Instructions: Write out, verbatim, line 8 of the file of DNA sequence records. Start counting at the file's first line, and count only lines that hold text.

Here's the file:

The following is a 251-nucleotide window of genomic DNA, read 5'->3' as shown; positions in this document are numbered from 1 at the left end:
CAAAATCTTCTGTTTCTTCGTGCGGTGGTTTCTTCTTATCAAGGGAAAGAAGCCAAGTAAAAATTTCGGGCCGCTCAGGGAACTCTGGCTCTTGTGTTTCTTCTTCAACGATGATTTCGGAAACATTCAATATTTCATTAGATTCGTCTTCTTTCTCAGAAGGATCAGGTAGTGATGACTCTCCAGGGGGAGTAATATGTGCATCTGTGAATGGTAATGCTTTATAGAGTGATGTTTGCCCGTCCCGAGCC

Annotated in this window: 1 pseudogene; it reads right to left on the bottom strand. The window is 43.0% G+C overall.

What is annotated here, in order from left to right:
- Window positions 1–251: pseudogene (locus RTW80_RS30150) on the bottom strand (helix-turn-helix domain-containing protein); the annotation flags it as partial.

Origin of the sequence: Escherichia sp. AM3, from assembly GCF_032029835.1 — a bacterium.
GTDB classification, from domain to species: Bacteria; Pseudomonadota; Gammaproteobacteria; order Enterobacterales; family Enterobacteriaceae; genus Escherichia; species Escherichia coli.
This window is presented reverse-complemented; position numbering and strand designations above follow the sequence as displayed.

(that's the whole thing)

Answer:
This window is presented reverse-complemented; position numbering and strand designations above follow the sequence as displayed.